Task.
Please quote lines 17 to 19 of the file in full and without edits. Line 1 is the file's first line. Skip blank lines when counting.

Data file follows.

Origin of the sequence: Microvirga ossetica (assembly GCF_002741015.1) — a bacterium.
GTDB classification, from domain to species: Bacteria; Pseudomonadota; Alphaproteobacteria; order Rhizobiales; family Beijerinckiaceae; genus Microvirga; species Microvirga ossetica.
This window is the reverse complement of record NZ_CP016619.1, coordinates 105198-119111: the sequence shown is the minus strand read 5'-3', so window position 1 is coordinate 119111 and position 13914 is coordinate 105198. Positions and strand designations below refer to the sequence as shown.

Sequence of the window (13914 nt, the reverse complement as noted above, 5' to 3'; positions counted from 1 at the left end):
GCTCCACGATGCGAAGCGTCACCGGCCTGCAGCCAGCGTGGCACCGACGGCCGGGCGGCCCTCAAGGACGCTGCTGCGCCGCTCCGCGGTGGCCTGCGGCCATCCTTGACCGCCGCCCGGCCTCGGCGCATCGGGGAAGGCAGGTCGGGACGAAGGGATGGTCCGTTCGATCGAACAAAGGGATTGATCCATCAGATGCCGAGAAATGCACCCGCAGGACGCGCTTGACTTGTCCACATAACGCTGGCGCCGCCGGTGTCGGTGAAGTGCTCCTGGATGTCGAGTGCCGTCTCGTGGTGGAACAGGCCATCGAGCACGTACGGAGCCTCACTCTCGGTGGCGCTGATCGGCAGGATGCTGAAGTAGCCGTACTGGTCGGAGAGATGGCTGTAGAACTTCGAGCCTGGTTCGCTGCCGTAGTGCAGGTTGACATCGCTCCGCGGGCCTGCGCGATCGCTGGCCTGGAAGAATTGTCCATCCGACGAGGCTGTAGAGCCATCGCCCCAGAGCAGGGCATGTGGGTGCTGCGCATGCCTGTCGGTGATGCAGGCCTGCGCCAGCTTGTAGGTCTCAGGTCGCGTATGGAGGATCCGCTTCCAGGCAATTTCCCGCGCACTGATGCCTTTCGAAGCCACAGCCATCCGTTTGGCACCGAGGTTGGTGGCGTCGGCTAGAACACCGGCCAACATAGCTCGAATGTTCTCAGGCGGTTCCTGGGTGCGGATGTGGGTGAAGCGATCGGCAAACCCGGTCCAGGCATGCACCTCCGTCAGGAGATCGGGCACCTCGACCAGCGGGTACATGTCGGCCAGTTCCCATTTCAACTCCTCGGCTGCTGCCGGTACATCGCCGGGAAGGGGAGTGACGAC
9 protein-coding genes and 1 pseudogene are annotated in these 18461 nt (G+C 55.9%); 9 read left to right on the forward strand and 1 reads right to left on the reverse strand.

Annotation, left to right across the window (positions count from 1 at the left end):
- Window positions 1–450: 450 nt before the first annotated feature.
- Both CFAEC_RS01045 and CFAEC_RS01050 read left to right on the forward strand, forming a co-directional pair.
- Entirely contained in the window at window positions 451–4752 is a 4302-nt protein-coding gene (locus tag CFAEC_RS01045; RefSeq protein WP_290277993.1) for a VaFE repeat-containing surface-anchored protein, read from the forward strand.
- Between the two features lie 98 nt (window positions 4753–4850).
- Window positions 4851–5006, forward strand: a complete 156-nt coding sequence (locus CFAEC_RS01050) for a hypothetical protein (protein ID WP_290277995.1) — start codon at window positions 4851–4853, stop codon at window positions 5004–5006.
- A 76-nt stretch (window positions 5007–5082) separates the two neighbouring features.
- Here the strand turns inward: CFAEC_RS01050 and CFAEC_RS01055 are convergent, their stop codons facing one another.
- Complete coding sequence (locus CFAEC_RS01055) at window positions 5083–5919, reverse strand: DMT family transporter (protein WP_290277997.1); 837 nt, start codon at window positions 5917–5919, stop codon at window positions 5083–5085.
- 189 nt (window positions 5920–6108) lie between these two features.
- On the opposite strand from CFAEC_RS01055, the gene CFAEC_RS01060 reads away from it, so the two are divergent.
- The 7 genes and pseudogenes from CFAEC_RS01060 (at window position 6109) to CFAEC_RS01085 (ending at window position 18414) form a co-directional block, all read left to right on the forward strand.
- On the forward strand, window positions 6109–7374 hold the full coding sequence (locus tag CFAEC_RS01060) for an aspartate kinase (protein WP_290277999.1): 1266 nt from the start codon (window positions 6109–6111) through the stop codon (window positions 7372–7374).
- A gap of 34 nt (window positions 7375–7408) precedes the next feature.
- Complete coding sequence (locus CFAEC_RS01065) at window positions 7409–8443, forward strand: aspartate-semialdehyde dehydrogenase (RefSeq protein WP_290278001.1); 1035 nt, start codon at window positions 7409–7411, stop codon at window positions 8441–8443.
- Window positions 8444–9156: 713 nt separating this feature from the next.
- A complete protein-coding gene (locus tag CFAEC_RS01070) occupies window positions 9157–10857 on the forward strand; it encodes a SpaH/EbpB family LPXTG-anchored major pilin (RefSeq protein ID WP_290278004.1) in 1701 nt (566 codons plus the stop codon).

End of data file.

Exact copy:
- On the opposite strand from CFAEC_RS01055, the gene CFAEC_RS01060 reads away from it, so the two are divergent.
- The 7 genes and pseudogenes from CFAEC_RS01060 (at window position 6109) to CFAEC_RS01085 (ending at window position 18414) form a co-directional block, all read left to right on the forward strand.
- On the forward strand, window positions 6109–7374 hold the full coding sequence (locus tag CFAEC_RS01060) for an aspartate kinase (protein WP_290277999.1): 1266 nt from the start codon (window positions 6109–6111) through the stop codon (window positions 7372–7374).